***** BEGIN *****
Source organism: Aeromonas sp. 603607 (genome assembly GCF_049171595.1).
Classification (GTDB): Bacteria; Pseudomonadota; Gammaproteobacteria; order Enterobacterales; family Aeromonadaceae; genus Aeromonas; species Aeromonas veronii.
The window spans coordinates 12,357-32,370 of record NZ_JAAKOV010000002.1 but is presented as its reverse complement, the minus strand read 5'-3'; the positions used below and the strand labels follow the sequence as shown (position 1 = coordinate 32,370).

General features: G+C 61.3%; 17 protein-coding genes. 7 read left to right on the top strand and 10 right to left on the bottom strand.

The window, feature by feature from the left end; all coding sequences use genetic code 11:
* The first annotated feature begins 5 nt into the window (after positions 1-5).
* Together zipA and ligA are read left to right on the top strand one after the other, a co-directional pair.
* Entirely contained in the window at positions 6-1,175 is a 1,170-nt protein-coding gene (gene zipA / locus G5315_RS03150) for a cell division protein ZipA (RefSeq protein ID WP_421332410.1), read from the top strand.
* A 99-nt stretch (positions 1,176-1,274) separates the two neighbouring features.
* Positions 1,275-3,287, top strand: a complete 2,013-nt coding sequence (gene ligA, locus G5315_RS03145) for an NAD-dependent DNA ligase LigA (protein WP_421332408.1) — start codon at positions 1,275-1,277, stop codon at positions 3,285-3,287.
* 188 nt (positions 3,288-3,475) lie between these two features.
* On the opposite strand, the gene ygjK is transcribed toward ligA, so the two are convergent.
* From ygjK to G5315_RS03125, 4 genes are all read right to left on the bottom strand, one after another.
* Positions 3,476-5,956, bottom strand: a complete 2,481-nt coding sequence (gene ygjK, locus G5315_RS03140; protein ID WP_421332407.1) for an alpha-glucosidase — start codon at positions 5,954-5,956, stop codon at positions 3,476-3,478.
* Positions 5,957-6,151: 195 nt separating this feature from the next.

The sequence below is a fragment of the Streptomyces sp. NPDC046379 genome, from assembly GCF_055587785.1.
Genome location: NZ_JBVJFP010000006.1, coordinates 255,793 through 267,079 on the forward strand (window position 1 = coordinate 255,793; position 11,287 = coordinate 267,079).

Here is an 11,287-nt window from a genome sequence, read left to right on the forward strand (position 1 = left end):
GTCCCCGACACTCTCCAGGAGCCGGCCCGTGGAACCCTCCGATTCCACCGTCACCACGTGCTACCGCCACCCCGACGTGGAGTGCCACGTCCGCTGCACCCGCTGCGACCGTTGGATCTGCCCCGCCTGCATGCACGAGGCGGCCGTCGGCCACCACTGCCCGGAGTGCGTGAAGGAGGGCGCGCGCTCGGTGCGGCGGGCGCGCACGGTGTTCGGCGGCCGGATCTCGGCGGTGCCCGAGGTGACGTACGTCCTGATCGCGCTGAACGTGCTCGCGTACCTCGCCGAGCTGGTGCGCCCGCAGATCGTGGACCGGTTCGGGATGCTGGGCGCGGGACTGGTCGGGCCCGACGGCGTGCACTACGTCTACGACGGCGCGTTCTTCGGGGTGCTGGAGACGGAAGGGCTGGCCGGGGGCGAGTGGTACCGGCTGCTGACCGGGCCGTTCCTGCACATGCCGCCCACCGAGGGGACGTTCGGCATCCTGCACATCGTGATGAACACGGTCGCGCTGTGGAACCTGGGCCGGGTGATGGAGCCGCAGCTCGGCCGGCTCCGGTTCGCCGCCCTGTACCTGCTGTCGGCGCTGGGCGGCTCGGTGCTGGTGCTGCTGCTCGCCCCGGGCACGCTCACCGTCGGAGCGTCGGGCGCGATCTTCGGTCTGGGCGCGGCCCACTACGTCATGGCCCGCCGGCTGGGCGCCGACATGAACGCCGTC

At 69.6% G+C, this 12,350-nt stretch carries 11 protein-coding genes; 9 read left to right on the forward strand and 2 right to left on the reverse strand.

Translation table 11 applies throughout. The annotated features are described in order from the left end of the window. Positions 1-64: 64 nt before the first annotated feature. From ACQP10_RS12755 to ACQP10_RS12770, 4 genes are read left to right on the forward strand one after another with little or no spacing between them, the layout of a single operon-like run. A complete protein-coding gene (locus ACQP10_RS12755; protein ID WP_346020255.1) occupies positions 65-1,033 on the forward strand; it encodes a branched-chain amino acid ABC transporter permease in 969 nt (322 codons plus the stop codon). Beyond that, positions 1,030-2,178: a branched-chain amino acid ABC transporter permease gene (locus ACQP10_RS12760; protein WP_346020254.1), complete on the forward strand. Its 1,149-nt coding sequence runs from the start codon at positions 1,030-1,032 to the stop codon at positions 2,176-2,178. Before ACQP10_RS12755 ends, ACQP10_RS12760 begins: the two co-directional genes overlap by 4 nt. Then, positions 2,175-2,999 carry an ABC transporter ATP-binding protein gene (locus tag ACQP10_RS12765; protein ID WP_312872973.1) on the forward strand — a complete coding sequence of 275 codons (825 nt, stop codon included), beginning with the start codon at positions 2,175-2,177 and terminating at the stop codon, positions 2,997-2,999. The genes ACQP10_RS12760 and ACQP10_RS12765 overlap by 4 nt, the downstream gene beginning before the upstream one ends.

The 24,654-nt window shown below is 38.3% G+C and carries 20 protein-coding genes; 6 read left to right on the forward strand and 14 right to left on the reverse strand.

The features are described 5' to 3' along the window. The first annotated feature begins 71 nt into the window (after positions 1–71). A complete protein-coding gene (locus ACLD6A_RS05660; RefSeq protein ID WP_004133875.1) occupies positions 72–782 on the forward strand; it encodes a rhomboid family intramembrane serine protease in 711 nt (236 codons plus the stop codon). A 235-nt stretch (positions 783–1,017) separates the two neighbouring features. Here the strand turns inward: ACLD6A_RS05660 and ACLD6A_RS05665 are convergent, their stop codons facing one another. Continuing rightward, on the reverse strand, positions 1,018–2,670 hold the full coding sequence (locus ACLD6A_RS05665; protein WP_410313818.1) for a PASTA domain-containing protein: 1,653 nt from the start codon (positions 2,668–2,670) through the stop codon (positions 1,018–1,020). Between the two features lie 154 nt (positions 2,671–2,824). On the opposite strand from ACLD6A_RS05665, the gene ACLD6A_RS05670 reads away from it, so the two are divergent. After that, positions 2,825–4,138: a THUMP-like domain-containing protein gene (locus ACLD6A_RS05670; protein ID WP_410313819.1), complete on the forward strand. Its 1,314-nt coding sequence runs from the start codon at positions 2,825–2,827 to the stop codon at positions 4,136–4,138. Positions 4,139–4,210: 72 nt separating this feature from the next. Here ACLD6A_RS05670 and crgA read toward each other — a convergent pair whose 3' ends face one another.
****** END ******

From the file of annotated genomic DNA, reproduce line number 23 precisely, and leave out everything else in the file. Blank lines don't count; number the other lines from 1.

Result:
The features are described 5' to 3' along the window. The first annotated feature begins 71 nt into the window (after positions 1–71). A complete protein-coding gene (locus ACLD6A_RS05660; RefSeq protein ID WP_004133875.1) occupies positions 72–782 on the forward strand; it encodes a rhomboid family intramembrane serine protease in 711 nt (236 codons plus the stop codon). A 235-nt stretch (positions 783–1,017) separates the two neighbouring features. Here the strand turns inward: ACLD6A_RS05660 and ACLD6A_RS05665 are convergent, their stop codons facing one another. Continuing rightward, on the reverse strand, positions 1,018–2,670 hold the full coding sequence (locus ACLD6A_RS05665; protein WP_410313818.1) for a PASTA domain-containing protein: 1,653 nt from the start codon (positions 2,668–2,670) through the stop codon (positions 1,018–1,020). Between the two features lie 154 nt (positions 2,671–2,824). On the opposite strand from ACLD6A_RS05665, the gene ACLD6A_RS05670 reads away from it, so the two are divergent. After that, positions 2,825–4,138: a THUMP-like domain-containing protein gene (locus ACLD6A_RS05670; protein ID WP_410313819.1), complete on the forward strand. Its 1,314-nt coding sequence runs from the start codon at positions 2,825–2,827 to the stop codon at positions 4,136–4,138. Positions 4,139–4,210: 72 nt separating this feature from the next. Here ACLD6A_RS05670 and crgA read toward each other — a convergent pair whose 3' ends face one another.